As 1932 began, middle age was catching up with Pablo Picasso.
Born 1881, once the bad boy of the Paris art scene, he was now into his 50s, famous and rich.
But he was unhappy in his marriage and worried that he was yesterday’s man. Matisse was gaining ever more attention. New young guns were on the scene. Surrealism was on the way up.
Picasso responded with a remarkable burst of creativity to which the Tate Modern has devoted a fascinating show: Picasso 1932.
I can’t say that this is a phase of Picasso’s work that I particularly enjoy, but what intrigued me about the show were the layers of historicity that it mobilized:
(1) Picasso in middle age.
(2) The time clock that ran on his personal relationships was ticking forward. He was in the process of leaving Olga Khohklova for the much younger Marie-Thérèse Walter.
(3) Picasso as 1930s haute bourgeois, buying both a super modern Hispano-Suiza limousine … (which stayed with him into the 1950s)
Source: Just a Car Guy
… and an ancient Norman residence where he built a swimming pool for his new lover, though he himself, thanks to his nineteenth century Spanish upbringing, could not swim.
Source: Daily Telegraph
(4) Picasso as the artist preoccupied by classicism but haunted by the onward rush of the cycle of avant-gardism that he himself had done so much to unleash: blue period, rose period, primitivism, analytic cubism, synthetic cubism, neoclassicism, surrealism … . The endless question of what next?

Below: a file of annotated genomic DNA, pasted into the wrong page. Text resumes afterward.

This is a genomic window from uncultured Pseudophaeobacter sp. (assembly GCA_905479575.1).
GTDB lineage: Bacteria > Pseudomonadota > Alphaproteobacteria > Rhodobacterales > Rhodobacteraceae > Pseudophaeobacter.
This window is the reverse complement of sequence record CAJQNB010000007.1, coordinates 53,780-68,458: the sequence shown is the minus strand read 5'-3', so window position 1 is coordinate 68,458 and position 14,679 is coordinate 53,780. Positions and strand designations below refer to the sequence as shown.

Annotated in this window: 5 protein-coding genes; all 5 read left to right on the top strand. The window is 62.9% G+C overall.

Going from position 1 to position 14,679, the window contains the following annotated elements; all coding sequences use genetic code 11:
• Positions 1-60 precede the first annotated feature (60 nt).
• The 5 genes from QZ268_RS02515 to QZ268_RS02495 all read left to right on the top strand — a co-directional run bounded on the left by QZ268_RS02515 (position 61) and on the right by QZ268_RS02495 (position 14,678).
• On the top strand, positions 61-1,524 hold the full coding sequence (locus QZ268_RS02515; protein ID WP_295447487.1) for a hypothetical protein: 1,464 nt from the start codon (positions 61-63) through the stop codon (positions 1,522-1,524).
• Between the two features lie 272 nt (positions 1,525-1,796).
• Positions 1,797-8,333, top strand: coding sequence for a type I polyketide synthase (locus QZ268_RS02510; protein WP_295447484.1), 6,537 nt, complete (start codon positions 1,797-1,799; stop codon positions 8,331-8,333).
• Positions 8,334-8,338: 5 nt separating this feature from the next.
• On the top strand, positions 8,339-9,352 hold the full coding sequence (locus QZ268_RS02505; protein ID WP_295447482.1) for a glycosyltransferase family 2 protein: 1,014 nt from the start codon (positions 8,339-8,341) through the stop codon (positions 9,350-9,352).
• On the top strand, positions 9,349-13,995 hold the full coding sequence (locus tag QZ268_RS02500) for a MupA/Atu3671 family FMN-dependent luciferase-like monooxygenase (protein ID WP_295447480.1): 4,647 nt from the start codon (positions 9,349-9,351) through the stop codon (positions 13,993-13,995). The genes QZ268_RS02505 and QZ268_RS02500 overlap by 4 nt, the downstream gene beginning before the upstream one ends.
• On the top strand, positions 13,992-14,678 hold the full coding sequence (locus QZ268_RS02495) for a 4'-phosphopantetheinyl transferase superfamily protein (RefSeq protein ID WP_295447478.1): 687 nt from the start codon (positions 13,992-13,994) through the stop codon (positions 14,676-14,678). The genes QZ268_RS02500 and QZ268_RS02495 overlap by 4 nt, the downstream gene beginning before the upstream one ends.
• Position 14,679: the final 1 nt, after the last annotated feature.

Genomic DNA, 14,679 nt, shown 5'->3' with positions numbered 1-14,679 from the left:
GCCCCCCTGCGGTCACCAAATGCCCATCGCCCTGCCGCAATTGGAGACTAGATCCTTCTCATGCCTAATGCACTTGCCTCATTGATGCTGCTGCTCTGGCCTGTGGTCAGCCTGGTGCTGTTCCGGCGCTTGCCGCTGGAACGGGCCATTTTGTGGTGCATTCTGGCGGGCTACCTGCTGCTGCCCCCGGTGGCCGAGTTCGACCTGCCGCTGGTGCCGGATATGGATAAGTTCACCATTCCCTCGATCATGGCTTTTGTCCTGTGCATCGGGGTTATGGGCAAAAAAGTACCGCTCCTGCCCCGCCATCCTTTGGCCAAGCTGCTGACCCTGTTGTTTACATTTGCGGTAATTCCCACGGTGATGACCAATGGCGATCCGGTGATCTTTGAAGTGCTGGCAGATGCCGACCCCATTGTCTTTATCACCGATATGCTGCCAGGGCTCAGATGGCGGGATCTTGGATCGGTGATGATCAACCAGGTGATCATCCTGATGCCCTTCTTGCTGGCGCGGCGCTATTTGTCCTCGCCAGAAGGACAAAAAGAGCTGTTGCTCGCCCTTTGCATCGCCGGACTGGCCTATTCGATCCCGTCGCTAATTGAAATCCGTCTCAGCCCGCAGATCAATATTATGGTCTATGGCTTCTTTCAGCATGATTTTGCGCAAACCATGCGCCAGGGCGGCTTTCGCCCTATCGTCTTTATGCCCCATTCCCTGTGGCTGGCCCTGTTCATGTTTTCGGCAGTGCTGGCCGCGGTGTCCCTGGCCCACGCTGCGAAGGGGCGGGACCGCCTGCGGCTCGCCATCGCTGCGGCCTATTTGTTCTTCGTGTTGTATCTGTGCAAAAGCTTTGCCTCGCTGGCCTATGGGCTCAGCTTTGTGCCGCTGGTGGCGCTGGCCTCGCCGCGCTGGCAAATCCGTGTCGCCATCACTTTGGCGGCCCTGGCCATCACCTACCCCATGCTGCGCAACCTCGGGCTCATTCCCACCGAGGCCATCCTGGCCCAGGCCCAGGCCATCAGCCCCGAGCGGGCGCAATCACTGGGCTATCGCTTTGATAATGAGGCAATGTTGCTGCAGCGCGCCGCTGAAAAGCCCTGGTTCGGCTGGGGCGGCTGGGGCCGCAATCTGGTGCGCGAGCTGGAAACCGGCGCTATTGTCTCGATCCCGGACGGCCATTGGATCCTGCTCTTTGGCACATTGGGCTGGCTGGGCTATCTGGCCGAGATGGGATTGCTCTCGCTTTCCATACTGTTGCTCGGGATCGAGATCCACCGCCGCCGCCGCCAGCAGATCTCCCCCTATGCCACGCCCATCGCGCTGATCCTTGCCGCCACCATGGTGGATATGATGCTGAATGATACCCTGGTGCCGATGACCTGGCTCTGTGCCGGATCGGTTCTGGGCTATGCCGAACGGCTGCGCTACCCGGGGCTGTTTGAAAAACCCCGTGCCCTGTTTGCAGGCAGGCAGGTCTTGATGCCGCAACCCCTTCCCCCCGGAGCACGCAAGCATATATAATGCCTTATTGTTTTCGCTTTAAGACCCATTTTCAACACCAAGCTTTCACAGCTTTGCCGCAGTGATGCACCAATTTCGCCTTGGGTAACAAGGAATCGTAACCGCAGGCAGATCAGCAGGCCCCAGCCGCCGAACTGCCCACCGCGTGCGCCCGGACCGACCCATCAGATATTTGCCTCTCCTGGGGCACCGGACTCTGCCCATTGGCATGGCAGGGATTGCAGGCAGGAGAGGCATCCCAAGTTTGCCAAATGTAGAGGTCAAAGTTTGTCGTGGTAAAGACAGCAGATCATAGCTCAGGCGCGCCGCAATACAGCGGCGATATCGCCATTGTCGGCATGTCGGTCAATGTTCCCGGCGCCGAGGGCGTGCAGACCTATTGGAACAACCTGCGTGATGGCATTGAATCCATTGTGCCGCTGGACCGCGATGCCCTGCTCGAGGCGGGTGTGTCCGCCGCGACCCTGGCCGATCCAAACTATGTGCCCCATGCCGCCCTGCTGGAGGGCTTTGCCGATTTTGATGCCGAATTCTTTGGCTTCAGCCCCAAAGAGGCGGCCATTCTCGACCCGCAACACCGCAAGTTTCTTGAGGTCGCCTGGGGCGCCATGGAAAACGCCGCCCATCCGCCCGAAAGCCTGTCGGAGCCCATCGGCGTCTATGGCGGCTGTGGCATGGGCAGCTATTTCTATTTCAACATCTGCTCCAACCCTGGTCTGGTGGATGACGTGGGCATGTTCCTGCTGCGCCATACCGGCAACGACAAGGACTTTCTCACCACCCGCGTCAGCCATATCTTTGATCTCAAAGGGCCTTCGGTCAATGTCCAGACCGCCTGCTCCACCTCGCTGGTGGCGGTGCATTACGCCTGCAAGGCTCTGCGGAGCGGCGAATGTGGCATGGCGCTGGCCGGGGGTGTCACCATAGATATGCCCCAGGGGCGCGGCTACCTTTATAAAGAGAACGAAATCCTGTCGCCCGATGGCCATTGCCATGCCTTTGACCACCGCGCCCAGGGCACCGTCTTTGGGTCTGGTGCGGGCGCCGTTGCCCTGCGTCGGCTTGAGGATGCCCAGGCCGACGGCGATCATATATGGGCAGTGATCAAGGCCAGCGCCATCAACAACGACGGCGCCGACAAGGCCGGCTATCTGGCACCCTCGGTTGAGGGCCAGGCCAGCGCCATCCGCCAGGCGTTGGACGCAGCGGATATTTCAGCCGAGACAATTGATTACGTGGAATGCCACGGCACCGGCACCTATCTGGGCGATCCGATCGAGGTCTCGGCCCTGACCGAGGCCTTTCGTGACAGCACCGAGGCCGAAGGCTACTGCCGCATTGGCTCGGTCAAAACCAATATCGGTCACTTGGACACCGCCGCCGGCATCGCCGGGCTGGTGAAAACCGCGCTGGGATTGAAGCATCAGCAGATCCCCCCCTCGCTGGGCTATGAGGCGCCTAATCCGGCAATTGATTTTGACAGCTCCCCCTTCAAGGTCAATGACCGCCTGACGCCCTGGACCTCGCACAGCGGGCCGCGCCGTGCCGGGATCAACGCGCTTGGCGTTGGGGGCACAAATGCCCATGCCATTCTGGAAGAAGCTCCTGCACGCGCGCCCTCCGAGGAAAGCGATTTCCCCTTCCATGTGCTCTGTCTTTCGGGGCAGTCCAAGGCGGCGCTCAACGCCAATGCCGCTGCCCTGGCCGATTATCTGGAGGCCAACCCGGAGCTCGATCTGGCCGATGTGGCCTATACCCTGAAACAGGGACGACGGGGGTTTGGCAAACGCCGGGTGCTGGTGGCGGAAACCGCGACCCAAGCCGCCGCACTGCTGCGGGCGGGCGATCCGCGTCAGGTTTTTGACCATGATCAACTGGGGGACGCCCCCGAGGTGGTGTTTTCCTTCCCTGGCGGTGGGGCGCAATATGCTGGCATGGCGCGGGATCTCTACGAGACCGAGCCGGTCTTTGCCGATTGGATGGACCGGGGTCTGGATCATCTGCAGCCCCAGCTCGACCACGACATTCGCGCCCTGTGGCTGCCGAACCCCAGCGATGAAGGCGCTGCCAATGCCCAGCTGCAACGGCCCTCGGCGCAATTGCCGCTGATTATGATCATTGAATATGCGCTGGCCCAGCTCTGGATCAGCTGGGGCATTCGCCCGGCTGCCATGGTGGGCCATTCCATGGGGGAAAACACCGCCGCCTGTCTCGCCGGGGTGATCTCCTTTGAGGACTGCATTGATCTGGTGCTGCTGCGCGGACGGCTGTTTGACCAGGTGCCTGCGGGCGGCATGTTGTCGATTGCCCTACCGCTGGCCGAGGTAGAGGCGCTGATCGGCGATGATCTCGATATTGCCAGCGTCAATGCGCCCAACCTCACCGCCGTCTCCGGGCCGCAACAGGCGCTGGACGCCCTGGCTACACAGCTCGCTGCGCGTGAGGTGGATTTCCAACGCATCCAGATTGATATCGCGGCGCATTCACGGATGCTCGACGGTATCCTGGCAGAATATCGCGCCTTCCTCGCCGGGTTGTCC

(5) Picasso as the furiously productive artistic worker keeping time on his own life. “My works are a form of diary. . . . I have painted my autobiography.”
(6) The ticking clock of world history that makes 1932 a hiatus, between the postwar decade and the new world of political escalation in which Picasso would engage when he returned to Spain in 1934.
All of this gives the show a wonderful narrative frame, one seemingly endorsed by Picasso’s own self-fashioning.
And then, coincidentally/non-coincidentally, in the summer of 1932, the Galeries Georges Petit in Paris hosted the first great retrospective of Picasso’s work. It was for this show, according to the curators, that Picasso painted furiously in the early months of the year: to demonstrate that he was not just the history; he was still very much alive. He curated the show himself.
(7) This forms the final layer of historicity in the show. On the one hand this is the perfect hook for the exhibition, allowing the organizers to position a room at the center of their show that serves as a retrospective summary of Picasso’s work to date.
But, to add a further layer of complexity:
(8) Picasso himself had mixed feelings about the show. As he remarked: “I feel like I am witnessing a retrospective vision of myself ten years after my death”.
(9) He also had clear views about how his oeuvre should be seen. He refused to have his own work treated in a developmental fashion. He wanted to be current. But he wanted his earlier work to have equal standing. Strikingly, he arranged a wall, recreated in the Tate, of portraits of his wife and children painted over a period of decades back to the early 1900s. The works stand side by side without temporal hierarchy or a claim to progression.
For now, this is just a stock-taking on my part, a diary entry. But it does make you wonder whether we don’t overuse concepts like the “Gleichzeitigkeit des Ungleichzeitigen” (the contemporaneity of the uncontemporaneous) (Ernst Bloch).
In this 9-fold layering of temporalities, there is so much more going on!